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More than just a front

We don’t need a new coalition that indulges in political opportunism but can frame alternative policies that improve livelihood opportunities for our people. Sitaram Yechury writes.

columns Updated: Apr 02, 2013, 02:38 IST
Sitaram Yechury
Sitaram Yechury
Hindustan Times

A process of deep churning in contemporary Indian politics seems to have been set in motion. The BJP has announced a new leadership team to steer its future prospects. For any political party, the choices it makes about its leadership are purely its internal matter. However, since the BJP is hoping to assume control over the reins of the central government, implausible as it may appear, the choices it makes evoke public concern. Among those elevated is the Gujarat chief minister who carries the baggage of the 2002 communal carnage. Yet another leader is out on bail facing criminal charges in a fake encounter case. Another charged for alleged hate speeches in the 2009 election campaign and another whose expression of unfiltered glee at the demolition of the Babri Masjid at Ayodhya was splashed across the country’s media have been elevated. And, so on…

It is clear that the BJP, established to function as the political arm of the RSS, is re-asserting its basics of seeking to implement the RSS’ ideological project of the ‘Hindu Rashtra’ — a rabidly intolerant fascistic State. In the process, it seeks the metamorphosis (read Modification) of the modern secular democratic Indian Republic.

Independently, Samajwadi Party (SP) supremo Mulayam Singh Yadav suddenly began talking in terms of a non-Congress non-BJP ‘third front’ government at the Centre. Not surprisingly, as is his wont of late, within 24 hours he announced that the SP will not withdraw its outside support to the UPA 2 government. Yet he predicts early elections! Why and how are your guesses!

Such a churning comes in the background of the growing uncertainty surrounding the UPA 2 alliance. This government was already reduced to a minority when the Trinamool Congress withdrew its support. With the DMK now doing so, it has been reduced to a further minority government. Its survival will now increasingly depend on the outside support that it garners from the SP and the Bahujan Samaj Party. By now it is amply clear that such outside support is managed for the survival of the government either through enticements (whose cost rises in proportion with the inflation rate) or threats (such as the signal sent to the supporting parties by the CBI raids within 24 hours following the DMK’s withdrawal of support).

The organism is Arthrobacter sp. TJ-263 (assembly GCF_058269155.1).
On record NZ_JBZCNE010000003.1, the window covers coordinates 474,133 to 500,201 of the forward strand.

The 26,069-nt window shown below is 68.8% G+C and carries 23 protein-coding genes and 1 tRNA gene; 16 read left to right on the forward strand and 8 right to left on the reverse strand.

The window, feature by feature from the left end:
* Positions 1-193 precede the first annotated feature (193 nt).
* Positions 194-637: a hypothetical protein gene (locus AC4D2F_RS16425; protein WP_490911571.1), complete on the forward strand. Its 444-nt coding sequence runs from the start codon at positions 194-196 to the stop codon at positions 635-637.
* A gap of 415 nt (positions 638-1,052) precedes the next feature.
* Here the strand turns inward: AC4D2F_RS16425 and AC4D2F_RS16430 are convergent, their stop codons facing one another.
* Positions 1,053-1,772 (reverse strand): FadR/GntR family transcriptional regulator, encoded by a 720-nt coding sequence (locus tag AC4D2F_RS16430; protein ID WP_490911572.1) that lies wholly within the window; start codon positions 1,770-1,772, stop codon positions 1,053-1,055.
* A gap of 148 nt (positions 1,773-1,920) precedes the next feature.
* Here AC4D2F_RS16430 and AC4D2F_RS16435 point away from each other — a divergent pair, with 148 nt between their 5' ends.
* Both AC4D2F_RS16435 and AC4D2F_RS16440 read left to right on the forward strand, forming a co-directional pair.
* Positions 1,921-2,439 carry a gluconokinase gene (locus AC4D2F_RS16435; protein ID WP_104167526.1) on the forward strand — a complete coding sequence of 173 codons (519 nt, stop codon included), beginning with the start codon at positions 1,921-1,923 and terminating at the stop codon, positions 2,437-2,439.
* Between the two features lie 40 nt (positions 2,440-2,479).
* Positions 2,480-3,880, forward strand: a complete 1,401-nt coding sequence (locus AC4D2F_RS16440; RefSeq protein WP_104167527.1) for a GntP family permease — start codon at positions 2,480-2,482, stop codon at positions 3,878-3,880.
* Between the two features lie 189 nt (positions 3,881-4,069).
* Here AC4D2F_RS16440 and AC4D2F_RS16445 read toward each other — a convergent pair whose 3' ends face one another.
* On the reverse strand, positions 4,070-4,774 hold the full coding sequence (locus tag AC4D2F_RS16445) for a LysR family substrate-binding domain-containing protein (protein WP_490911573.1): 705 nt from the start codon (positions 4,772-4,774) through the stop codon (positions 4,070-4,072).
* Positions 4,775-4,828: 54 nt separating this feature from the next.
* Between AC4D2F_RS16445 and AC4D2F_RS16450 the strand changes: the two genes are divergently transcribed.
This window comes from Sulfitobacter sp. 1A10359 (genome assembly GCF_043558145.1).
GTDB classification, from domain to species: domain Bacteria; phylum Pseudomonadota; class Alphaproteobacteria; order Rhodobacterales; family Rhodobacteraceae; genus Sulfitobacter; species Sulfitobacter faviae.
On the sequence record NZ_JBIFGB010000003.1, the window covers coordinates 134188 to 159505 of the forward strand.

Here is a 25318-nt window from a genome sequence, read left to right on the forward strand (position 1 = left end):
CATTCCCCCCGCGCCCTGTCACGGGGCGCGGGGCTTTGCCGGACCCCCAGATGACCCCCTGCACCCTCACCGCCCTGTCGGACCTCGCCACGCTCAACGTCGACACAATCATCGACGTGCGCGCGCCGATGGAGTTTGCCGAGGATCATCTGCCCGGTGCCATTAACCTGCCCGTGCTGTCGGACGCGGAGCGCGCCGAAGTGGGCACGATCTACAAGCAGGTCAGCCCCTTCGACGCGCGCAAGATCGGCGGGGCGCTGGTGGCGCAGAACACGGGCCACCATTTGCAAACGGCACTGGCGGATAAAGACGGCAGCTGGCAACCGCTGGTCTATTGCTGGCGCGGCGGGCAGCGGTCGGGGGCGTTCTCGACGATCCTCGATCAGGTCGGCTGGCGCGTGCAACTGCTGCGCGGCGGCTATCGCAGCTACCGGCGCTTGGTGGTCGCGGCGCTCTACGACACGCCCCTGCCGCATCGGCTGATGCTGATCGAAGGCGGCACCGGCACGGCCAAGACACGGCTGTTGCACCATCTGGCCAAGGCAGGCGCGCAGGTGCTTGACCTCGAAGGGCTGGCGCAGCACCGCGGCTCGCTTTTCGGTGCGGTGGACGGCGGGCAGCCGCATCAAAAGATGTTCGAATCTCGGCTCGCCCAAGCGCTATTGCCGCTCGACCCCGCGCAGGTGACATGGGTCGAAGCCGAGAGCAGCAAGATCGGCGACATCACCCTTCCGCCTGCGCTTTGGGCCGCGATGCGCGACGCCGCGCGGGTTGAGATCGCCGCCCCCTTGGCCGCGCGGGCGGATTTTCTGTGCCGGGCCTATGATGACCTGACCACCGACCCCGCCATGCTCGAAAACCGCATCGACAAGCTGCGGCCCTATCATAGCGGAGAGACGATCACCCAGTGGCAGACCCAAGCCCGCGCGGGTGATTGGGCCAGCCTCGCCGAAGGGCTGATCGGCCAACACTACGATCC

By now it is universally accepted that coalition governments are the order of the day. Way back in 1996, when the general elections threw up a fractured mandate, many had bemoaned that this is a regression of our democracy. Among the honourable exceptions was the Left which argued that far from being a regression, the 1996 mandate, in fact, reflected a process of the maturation of Indian democracy. The vast social plurality of India was bound to reflect in its politics. A political monolithic structure, like a single party rule, could not properly reflect this social diversity and plurality. We had then said that coalition governments would be the order of the day for some decades ahead. VP Singh was one of the few who endorsed such an understanding calling India itself as a “grand coalition”.